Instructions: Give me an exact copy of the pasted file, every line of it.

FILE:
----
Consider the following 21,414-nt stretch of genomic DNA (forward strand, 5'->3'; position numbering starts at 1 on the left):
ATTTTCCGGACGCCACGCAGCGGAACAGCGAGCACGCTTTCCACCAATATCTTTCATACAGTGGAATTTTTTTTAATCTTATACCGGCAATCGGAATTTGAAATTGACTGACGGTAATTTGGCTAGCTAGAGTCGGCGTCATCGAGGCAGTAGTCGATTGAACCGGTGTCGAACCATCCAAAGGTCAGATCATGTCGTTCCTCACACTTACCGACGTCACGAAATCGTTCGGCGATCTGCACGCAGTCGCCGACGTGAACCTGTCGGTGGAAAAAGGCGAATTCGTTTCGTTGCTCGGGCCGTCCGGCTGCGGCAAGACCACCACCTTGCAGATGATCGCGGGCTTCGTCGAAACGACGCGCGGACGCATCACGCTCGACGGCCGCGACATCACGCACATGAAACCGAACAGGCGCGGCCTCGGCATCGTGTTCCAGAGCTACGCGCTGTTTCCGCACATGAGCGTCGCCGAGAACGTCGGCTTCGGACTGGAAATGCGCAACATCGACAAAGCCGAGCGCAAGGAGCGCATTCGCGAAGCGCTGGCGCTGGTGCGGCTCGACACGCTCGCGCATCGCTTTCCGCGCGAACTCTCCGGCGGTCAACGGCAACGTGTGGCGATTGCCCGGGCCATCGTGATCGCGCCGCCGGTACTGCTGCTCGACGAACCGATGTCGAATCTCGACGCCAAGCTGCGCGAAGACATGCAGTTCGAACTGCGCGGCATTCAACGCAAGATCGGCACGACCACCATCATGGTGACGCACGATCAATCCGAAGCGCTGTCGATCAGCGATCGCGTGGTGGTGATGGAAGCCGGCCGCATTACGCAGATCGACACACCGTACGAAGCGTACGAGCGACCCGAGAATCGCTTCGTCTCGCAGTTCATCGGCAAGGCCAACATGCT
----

Consider the following 21,414-nt stretch of genomic DNA (forward strand, 5'->3'; position numbering starts at 1 on the left):
ATTTTCCGGACGCCACGCAGCGGAACAGCGAGCACGCTTTCCACCAATATCTTTCATACAGTGGAATTTTTTTTAATCTTATACCGGCAATCGGAATTTGAAATTGACTGACGGTAATTTGGCTAGCTAGAGTCGGCGTCATCGAGGCAGTAGTCGATTGAACCGGTGTCGAACCATCCAAAGGTCAGATCATGTCGTTCCTCACACTTACCGACGTCACGAAATCGTTCGGCGATCTGCACGCAGTCGCCGACGTGAACCTGTCGGTGGAAAAAGGCGAATTCGTTTCGTTGCTCGGGCCGTCCGGCTGCGGCAAGACCACCACCTTGCAGATGATCGCGGGCTTCGTCGAAACGACGCGCGGACGCATCACGCTCGACGGCCGCGACATCACGCACATGAAACCGAACAGGCGCGGCCTCGGCATCGTGTTCCAGAGCTACGCGCTGTTTCCGCACATGAGCGTCGCCGAGAACGTCGGCTTCGGACTGGAAATGCGCAACATCGACAAAGCCGAGCGCAAGGAGCGCATTCGCGAAGCGCTGGCGCTGGTGCGGCTCGACACGCTCGCGCATCGCTTTCCGCGCGAACTCTCCGGCGGTCAACGGCAACGTGTGGCGATTGCCCGGGCCATCGTGATCGCGCCGCCGGTACTGCTGCTCGACGAACCGATGTCGAATCTCGACGCCAAGCTGCGCGAAGACATGCAGTTCGAACTGCGCGGCATTCAACGCAAGATCGGCACGACCACCATCATGGTGACGCACGATCAATCCGAAGCGCTGTCGATCAGCGATCGCGTGGTGGTGATGGAAGCCGGCCGCATTACGCAGATCGACACACCGTACGAAGCGTACGAGCGACCCGAGAATCGCTTCGTCTCGCAGTTCATCGGCAAGGCCAACATGCT